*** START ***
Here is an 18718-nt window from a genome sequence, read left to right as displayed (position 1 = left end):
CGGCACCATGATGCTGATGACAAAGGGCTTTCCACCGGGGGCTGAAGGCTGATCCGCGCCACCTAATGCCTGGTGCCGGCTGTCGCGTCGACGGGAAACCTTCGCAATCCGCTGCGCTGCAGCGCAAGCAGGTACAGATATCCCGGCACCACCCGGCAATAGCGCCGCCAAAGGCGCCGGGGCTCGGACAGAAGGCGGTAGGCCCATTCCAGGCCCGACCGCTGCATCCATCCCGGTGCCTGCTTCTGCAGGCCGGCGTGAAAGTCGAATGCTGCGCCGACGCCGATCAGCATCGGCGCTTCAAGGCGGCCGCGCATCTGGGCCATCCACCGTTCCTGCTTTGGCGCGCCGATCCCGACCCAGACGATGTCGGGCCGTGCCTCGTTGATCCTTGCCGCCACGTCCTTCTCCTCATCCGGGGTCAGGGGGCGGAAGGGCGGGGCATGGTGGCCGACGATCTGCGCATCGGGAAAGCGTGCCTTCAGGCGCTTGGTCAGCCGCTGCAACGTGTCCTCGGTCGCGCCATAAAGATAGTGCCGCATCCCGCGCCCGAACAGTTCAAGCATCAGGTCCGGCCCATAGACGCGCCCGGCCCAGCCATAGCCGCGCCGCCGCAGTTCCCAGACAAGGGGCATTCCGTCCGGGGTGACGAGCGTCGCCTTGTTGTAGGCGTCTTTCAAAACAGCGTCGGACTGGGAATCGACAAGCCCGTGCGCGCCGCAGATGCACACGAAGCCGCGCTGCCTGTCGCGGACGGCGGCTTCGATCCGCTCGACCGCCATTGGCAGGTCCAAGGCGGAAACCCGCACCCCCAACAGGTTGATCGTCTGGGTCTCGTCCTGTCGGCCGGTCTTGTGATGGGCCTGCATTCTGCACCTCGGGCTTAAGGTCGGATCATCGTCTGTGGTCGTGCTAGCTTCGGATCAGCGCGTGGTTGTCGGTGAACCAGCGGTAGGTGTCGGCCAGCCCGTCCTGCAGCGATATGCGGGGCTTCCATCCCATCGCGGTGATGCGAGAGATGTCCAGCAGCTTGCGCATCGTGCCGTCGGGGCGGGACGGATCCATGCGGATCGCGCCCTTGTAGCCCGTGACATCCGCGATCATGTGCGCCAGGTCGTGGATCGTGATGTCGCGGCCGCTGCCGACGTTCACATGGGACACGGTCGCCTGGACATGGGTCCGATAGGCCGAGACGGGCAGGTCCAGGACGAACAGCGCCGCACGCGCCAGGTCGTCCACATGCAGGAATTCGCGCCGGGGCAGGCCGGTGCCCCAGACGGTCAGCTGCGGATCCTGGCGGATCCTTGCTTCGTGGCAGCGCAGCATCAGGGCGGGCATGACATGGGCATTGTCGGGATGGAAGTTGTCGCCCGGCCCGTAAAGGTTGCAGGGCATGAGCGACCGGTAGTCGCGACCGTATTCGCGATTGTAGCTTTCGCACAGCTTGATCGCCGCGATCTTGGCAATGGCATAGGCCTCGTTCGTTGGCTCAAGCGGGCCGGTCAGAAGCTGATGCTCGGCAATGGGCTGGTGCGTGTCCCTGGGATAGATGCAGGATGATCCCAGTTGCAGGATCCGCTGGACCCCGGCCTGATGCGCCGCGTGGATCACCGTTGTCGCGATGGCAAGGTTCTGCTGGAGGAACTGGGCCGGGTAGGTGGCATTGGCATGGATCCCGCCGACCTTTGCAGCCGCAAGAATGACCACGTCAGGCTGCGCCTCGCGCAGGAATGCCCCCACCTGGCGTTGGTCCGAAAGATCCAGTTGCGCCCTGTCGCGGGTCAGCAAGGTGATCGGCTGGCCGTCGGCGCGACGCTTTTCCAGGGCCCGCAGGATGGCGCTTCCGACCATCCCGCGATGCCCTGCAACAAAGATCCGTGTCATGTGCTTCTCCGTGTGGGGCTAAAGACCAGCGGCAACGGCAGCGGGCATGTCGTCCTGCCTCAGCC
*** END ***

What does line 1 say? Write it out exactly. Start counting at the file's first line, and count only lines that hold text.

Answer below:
Here is an 18718-nt window from a genome sequence, read left to right as displayed (position 1 = left end):